Caring for those with Functional Needs in a Disaster
The City of Garland Office of Emergency Management is providing information to assist our citizens that are medically fragile, disabled or have other functional needs about how to plan for an emergency or disaster that may necessitate having to stay at home for several days, or to evacuate from their home or community.
An emergency or disaster can affect people in many different ways, and for some people it can mean a matter of life and death.
Suppose there was a fire in a building and you were on the top floor, in a wheelchair, and the elevators cannot be used. How do you get to safety?
Maybe there is a tornado. You may get trapped in debris but are otherwise okay. How do you call for help?
Or it could be one of Garland’s surprise winter or ice storms with winds or ice that knocks down electrical poles, taking out power in many areas of the city, leaving residents possibly with no heat. What should you do prepare in advance?
In the case of a flood, you must evacuate your home for a few days. How can you be sure rescuers know about you if you live alone or there is no one to help?
The above situations show the importance of planning for special populations.
The best time to prepare for an emergency is well ahead of time. When you prepare from a position of safety and calm, you and your caregivers can better cope with an emergency or disaster situation when it happens. An emergency or disaster may present unique challenges for people with disabilities and special needs. If you or someone you care for has a disability or special need, you may have to take additional steps to prepare yourself and your family.
Here's what you need to get ready for an emergency or disaster:
Form a Personal Support Network: These are the people you should involve in your emergency planning and can help you in an emergency situation. Most importantly, you should not rely on just one person, but have at least three or more people you can call on for help. Include all caretakers in your planning process.
Complete a Personal Assessment: Make a list of your personal needs and your resources for meeting support network in a disaster environment. There are checklists available to help you plan. In most cases, your case manager or disability advocates can assist you.
Keep 7-14 days of medications on hand. Have a list of all medications taken (dosages and schedules) and store this list in a designated safe place so it can be located quickly in an emergency.
Notify your power provider of all power-dependent life support equipment. Plan for an alternate power source in the event that you do lose power.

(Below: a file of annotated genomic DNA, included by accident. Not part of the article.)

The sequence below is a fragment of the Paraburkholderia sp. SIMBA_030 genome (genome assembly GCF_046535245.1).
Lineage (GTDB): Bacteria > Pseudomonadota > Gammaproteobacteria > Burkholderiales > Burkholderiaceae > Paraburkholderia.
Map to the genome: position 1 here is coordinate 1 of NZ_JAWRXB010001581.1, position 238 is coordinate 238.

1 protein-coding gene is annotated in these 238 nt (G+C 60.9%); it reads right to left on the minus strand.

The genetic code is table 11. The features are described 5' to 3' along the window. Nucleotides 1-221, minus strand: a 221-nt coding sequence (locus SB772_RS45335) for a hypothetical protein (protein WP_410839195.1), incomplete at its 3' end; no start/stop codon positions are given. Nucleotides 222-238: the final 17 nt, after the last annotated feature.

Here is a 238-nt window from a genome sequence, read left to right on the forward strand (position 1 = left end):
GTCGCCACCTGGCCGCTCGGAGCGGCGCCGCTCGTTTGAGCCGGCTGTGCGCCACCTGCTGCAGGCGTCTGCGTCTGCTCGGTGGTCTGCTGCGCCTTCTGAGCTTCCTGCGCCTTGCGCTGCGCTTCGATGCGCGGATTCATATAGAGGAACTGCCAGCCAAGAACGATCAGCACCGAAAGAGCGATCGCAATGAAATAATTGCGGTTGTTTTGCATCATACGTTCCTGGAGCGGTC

Be Informed: Know about the specific hazards that threaten your community (winter storms, tornadoes, flooding, etc.), and learn about community warning systems. Garland citizens with disabilities and special needs should register with our Registry. Contact us to out more on how to register with our Functional Needs Registry.
If you or someone in your household has functional needs, it’s important to incorporate them into your disaster plans. For planning assistance beyond what you can find in this website, please contact our office for more specific information and resources.
Emergency Preparedness Tips for Persons with Mobility Issues
Store emergency supplies in a pack or backpack attached to a walker, wheelchair, scooter, etc.
Store needed mobility aids (canes, crutches, walkers, wheelchairs) close to you in a consistent, convenient and secured location. Keep extra aids in several locations, if possible.
Emergency Supply Kit
Keep a pair of heavy gloves in your supply kit to use when wheeling or making your way over glass and debris.
If you use a motorized scooter, consider having an extra battery available.
Check with your vendor to see if you will be able to charge batteries by either connecting jumper cables to a vehicle battery or by connecting batteries to a specific type of converter that plugs into your vehicle’s cigarette lighter in the event of electricity outages.
If your chair does not have puncture proof tires, keep a patch kit, an extra supply of inner tubes or a can of “seal in air product” to repair flat tires.
Store a lightweight manual wheelchair, if available.
Arrange and secure furniture and other items to provide paths of travel and barrier-free passages.
If you spend time above the first floor of a building with an elevator, plan and practice using alternative evacuation methods. If needed, establish a personal support network.
If you cannot use the stairs, discuss lifting and carrying techniques that will work for you. There will be instances when wheelchair users will have to leave their chairs behind in order to safely evacuate a structure.
Transporting someone down stairs may not be practical without sufficient help available. Persons using a wheelchair should instruct any volunteers on the safest way to transport them and advise regarding areas of vulnerability. For example, the traditional "firefighter's carry" might be hazardous for some people with respiratory weakness.